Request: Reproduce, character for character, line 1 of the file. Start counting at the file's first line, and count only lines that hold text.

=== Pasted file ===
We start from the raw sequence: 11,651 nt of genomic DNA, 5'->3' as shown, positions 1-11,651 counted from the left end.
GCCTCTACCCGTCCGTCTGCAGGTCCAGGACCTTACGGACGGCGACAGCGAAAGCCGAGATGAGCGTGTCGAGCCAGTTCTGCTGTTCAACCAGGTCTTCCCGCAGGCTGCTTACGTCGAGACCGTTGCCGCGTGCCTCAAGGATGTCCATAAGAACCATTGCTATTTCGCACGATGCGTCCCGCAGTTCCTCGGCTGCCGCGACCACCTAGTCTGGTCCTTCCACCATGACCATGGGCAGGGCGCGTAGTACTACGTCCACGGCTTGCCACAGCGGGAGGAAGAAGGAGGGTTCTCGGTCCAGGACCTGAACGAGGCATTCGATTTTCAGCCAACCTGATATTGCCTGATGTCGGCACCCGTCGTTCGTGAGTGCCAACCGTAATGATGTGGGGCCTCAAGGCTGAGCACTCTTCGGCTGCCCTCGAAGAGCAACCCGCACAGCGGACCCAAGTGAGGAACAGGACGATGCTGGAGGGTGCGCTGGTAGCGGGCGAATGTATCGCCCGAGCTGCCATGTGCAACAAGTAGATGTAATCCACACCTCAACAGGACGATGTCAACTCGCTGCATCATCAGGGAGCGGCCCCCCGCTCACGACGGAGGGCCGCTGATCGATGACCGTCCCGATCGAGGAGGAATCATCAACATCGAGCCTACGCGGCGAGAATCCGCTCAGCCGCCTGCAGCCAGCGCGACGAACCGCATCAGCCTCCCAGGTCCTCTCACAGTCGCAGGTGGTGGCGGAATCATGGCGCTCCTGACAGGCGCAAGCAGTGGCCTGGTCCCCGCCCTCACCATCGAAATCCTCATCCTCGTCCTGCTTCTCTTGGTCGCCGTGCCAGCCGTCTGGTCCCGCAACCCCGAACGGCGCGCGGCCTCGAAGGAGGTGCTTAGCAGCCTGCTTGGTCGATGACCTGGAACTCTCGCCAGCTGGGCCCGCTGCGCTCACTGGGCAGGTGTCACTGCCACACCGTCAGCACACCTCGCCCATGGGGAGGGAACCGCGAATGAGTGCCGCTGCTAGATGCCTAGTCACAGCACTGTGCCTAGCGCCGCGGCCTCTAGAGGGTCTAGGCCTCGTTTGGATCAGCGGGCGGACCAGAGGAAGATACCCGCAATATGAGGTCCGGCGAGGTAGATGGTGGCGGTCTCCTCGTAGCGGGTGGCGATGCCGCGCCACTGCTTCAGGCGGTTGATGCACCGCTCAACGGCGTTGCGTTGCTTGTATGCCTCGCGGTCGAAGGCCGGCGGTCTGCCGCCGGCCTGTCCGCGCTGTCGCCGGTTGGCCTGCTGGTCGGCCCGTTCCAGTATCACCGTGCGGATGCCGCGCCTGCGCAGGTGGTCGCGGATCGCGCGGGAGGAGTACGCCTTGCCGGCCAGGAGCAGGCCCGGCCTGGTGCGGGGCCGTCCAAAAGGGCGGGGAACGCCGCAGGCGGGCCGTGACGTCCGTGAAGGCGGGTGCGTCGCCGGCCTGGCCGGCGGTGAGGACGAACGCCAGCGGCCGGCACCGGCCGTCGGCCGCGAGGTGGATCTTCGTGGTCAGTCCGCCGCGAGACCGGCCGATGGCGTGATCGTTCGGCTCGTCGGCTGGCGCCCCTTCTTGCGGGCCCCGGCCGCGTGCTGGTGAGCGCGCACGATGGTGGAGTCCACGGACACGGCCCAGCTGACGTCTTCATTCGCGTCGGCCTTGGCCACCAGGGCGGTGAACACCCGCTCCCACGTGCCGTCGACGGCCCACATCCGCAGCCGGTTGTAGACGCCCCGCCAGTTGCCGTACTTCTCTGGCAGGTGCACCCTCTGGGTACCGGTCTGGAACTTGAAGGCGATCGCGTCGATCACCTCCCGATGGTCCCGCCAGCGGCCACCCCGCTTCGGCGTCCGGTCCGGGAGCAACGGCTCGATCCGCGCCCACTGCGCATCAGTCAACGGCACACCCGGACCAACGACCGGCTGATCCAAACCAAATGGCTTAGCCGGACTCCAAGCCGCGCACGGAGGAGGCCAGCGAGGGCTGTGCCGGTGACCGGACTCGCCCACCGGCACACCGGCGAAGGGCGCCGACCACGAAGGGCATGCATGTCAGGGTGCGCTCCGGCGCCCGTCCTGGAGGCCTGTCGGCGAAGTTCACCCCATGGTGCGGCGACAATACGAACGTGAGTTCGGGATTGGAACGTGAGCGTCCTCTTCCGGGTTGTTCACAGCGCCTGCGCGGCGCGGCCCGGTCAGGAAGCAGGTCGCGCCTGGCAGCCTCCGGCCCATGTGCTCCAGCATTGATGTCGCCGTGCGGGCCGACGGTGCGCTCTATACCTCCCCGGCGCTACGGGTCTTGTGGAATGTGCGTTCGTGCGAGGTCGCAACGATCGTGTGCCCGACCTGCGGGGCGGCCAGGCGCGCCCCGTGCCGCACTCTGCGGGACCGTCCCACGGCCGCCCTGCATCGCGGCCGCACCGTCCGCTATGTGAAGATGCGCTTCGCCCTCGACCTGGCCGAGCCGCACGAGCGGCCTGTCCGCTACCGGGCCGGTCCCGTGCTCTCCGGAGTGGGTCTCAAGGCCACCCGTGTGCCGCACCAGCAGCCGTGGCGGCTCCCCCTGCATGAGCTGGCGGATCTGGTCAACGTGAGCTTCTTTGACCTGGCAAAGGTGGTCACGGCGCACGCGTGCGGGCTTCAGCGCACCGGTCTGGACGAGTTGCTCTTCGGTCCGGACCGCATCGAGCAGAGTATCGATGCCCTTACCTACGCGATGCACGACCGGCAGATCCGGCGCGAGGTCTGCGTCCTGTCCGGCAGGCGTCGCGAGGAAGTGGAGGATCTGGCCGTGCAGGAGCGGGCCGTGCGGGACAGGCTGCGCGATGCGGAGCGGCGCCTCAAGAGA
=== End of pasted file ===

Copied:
We start from the raw sequence: 11,651 nt of genomic DNA, 5'->3' as shown, positions 1-11,651 counted from the left end.